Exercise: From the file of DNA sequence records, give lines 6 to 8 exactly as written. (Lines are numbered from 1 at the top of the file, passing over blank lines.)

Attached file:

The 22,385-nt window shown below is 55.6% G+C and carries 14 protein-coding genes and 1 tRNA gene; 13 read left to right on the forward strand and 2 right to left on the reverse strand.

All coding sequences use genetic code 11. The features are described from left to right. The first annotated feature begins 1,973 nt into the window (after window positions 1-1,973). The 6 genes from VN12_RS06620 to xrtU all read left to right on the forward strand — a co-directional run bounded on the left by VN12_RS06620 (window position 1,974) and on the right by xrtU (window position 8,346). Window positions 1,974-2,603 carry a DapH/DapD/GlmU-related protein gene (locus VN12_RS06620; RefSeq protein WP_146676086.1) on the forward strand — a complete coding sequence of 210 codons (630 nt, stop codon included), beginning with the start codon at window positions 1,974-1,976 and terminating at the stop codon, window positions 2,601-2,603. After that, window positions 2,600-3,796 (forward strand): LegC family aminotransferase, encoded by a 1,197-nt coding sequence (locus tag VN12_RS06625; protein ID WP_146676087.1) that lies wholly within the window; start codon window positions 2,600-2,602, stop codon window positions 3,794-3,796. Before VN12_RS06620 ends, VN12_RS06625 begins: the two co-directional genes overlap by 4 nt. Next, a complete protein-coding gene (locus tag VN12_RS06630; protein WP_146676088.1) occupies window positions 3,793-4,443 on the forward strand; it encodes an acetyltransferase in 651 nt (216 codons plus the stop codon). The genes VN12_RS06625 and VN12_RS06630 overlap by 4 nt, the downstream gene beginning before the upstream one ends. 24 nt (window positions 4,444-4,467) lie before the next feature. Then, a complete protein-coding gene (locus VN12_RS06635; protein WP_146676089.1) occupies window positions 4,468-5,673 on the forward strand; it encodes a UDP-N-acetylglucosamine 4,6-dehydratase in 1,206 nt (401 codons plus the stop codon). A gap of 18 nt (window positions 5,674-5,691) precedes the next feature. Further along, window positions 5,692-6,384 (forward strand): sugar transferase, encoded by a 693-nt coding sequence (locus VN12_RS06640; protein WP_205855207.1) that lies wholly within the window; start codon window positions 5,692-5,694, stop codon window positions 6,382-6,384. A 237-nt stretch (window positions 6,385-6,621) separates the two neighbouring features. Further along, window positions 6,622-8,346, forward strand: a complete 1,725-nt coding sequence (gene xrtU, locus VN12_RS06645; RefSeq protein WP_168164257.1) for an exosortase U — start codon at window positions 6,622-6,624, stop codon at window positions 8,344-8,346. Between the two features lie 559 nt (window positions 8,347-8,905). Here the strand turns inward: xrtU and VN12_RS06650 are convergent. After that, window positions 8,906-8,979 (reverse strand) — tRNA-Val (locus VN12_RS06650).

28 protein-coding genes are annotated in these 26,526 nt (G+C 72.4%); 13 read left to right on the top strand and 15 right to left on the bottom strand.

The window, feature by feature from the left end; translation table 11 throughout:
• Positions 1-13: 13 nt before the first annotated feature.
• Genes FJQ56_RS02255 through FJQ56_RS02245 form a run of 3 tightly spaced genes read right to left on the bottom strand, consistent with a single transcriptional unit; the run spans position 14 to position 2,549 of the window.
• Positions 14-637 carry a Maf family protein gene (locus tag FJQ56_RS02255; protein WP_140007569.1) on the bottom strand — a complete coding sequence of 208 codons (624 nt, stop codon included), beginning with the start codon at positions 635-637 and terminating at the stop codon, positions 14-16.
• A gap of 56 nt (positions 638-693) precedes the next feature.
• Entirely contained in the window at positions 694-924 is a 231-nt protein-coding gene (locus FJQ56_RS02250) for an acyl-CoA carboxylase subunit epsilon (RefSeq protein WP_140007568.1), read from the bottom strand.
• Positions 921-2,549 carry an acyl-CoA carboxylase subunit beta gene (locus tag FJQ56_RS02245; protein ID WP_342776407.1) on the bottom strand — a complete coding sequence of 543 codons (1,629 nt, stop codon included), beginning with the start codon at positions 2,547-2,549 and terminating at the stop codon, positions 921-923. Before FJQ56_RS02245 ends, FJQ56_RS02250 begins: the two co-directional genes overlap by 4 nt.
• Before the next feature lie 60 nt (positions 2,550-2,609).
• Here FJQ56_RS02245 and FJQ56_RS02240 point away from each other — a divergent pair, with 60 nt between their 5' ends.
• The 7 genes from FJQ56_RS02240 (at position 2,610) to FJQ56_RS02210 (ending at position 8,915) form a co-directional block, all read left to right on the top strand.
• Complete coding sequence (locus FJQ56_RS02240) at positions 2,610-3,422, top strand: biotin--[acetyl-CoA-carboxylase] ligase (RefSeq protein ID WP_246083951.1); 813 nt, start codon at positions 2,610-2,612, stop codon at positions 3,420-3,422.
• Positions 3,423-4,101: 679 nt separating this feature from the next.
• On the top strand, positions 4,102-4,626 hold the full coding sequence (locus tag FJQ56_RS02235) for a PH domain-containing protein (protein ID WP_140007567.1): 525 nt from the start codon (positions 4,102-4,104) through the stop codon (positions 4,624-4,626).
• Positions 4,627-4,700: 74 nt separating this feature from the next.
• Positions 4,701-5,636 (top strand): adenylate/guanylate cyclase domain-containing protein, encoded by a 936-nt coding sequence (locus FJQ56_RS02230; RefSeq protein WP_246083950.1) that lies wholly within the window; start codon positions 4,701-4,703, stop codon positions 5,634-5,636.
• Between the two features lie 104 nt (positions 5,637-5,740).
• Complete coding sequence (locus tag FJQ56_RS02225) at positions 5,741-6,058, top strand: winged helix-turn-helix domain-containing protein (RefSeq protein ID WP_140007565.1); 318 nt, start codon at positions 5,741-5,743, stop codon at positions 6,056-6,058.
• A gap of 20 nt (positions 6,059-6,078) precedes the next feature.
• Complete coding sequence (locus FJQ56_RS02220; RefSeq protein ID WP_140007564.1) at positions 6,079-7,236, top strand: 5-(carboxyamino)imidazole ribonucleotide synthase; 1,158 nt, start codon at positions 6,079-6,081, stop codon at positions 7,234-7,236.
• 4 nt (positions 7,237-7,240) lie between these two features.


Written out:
• Genes FJQ56_RS02255 through FJQ56_RS02245 form a run of 3 tightly spaced genes read right to left on the bottom strand, consistent with a single transcriptional unit; the run spans position 14 to position 2,549 of the window.
• Positions 14-637 carry a Maf family protein gene (locus tag FJQ56_RS02255; protein WP_140007569.1) on the bottom strand — a complete coding sequence of 208 codons (624 nt, stop codon included), beginning with the start codon at positions 635-637 and terminating at the stop codon, positions 14-16.
• A gap of 56 nt (positions 638-693) precedes the next feature.